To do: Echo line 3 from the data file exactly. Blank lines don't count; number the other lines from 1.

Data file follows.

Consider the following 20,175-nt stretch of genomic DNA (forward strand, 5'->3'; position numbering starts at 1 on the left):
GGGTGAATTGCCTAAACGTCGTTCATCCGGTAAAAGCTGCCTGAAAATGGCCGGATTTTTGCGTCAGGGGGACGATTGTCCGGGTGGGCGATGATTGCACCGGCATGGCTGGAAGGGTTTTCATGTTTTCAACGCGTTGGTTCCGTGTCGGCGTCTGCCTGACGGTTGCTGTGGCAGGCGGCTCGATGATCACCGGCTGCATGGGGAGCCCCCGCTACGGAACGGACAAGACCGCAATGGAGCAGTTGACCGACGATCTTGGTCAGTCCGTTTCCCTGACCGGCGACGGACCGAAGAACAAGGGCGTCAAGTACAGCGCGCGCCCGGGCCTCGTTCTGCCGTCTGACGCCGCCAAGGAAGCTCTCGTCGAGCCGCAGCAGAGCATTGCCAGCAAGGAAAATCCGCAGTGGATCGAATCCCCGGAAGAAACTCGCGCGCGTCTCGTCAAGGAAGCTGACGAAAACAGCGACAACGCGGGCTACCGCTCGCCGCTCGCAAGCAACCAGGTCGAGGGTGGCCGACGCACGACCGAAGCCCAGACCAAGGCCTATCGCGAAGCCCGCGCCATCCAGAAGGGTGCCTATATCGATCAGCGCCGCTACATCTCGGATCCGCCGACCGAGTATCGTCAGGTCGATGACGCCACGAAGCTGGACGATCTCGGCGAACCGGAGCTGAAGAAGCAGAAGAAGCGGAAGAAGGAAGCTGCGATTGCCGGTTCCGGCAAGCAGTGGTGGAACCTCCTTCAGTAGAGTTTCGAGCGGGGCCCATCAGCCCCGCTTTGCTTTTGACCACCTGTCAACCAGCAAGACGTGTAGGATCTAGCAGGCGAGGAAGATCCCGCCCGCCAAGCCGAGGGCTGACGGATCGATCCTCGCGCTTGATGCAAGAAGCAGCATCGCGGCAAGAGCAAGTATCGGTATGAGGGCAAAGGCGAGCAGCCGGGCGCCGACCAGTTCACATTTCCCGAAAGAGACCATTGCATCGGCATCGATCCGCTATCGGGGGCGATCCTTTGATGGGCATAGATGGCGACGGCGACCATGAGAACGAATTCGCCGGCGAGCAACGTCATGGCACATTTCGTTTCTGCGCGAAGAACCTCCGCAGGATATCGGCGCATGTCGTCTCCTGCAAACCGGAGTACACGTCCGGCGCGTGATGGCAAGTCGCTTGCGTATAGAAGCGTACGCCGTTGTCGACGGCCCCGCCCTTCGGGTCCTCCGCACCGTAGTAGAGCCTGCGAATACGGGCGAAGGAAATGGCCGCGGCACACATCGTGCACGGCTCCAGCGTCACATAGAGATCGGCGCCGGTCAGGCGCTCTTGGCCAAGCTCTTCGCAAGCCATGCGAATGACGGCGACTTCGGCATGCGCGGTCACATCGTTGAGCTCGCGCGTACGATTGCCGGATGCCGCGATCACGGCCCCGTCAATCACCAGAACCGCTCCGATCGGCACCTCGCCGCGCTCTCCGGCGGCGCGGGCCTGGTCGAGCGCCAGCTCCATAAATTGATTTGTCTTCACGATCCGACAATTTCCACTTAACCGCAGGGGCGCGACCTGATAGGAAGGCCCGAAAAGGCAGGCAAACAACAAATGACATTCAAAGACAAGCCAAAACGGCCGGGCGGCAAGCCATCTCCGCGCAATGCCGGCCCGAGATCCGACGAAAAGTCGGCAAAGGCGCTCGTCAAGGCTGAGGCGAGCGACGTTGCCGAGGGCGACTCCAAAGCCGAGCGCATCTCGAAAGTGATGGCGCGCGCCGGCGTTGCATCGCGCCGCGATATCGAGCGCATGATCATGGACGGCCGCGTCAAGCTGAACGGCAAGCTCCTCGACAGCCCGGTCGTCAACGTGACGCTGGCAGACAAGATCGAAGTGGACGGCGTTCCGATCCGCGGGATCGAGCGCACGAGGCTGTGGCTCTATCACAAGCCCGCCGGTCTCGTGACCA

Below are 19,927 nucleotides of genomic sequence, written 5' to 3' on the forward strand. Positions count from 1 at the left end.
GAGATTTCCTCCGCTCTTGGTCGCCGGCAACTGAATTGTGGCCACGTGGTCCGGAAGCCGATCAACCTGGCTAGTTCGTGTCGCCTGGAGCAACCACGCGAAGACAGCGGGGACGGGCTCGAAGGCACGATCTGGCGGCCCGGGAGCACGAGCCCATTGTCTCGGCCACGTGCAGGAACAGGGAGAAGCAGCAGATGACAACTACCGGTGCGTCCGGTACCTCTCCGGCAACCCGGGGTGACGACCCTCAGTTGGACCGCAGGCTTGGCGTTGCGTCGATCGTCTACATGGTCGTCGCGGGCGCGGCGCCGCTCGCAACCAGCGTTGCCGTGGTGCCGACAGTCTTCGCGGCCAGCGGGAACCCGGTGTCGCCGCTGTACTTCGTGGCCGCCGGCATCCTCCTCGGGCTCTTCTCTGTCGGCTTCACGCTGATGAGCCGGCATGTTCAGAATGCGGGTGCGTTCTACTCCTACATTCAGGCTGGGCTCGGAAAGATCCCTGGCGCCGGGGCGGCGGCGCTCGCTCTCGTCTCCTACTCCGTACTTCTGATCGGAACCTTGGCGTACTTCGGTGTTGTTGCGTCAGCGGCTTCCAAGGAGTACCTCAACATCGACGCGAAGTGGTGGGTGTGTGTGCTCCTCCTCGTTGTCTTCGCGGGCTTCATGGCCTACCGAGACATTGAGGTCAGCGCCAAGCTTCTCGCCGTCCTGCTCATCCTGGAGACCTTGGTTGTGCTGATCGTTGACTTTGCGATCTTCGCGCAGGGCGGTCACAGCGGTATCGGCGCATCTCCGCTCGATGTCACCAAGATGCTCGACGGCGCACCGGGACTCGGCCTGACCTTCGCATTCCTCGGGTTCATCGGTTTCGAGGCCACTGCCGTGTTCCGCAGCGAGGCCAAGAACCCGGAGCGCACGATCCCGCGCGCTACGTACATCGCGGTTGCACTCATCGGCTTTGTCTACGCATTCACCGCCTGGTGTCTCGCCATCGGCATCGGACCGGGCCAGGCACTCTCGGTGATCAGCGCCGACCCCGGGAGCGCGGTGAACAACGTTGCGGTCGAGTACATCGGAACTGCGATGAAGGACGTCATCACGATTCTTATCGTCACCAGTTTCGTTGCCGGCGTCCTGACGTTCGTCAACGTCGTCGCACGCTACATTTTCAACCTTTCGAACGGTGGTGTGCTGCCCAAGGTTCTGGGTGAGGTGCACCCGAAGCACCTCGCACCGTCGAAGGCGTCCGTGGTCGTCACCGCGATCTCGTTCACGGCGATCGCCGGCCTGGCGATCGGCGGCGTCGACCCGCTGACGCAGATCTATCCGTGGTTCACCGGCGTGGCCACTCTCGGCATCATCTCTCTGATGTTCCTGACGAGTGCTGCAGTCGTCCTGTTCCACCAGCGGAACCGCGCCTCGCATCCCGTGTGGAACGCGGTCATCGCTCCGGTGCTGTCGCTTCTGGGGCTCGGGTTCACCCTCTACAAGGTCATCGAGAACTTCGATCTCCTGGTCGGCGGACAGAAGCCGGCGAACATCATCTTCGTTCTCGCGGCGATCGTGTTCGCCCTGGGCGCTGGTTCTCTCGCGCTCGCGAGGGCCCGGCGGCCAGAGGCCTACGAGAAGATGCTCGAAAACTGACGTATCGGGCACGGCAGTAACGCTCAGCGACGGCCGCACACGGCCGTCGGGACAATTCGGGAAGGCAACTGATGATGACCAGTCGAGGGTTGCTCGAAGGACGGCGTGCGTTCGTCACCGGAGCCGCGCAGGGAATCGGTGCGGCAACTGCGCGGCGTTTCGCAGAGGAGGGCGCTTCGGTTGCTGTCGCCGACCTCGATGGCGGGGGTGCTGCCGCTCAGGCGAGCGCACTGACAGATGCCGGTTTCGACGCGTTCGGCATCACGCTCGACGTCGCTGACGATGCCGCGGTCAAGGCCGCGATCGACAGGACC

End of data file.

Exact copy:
Below are 19,927 nucleotides of genomic sequence, written 5' to 3' on the forward strand. Positions count from 1 at the left end.